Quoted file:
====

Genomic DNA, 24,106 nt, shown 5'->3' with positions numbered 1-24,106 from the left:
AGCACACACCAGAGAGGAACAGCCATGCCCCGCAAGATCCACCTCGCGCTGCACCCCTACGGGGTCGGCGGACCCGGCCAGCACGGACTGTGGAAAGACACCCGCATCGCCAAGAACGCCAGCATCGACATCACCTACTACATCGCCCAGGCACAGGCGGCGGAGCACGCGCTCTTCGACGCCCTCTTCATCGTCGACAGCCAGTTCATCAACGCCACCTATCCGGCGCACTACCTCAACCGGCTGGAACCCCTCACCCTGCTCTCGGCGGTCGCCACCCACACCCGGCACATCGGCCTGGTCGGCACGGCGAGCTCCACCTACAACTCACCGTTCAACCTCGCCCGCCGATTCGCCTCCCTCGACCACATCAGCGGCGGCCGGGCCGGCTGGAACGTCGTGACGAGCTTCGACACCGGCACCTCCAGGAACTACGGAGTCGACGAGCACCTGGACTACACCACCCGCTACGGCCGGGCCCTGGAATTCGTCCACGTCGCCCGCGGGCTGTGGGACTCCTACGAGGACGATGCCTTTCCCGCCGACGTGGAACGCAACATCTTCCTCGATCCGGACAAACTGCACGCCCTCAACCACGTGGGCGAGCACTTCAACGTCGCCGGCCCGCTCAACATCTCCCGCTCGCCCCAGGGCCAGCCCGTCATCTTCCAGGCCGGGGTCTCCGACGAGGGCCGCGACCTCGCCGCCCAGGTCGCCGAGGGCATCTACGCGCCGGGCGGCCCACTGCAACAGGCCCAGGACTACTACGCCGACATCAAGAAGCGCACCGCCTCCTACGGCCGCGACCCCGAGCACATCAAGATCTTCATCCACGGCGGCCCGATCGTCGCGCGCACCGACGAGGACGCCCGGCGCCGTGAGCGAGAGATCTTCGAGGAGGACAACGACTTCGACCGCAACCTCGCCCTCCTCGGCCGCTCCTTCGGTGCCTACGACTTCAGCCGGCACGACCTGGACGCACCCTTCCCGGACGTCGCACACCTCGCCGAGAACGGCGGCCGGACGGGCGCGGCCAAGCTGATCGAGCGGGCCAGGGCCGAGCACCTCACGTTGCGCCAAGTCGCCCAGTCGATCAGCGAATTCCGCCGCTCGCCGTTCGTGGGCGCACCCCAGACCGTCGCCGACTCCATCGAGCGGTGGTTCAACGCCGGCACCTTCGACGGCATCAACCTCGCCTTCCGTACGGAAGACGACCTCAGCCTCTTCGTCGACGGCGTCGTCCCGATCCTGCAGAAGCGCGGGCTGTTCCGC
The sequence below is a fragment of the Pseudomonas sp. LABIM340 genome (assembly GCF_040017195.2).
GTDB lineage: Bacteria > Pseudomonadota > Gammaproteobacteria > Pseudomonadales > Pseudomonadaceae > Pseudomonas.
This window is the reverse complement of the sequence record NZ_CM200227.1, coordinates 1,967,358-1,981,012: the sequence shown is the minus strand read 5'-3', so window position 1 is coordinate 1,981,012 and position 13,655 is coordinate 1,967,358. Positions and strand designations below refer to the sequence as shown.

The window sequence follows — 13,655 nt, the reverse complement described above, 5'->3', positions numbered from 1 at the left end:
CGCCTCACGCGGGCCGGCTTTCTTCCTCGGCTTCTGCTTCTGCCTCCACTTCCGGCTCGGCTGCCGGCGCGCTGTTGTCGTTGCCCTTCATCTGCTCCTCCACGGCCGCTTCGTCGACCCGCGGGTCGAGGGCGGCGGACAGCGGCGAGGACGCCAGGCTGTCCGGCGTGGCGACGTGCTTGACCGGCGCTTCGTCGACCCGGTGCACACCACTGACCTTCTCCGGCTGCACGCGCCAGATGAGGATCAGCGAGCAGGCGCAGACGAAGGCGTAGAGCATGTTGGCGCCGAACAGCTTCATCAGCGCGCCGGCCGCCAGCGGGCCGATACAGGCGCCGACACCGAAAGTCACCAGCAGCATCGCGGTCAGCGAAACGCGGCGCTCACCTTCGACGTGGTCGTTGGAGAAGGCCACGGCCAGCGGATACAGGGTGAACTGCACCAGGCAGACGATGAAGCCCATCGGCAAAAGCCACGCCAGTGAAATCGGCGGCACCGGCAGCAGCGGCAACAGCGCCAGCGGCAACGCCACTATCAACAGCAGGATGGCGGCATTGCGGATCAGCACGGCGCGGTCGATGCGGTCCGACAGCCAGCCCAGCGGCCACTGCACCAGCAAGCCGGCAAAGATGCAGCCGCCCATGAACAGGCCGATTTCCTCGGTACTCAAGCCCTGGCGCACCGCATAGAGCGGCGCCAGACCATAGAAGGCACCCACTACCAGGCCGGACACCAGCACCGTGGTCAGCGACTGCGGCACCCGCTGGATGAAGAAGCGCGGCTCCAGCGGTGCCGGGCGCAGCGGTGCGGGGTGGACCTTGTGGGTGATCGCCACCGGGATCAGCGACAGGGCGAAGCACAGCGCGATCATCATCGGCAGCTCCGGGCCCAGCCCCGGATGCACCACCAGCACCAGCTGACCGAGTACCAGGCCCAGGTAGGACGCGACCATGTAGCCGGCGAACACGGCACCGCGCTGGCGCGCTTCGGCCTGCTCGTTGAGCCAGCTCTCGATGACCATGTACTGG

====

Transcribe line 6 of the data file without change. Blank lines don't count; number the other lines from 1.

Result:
The window sequence follows — 13,655 nt, the reverse complement described above, 5'->3', positions numbered from 1 at the left end: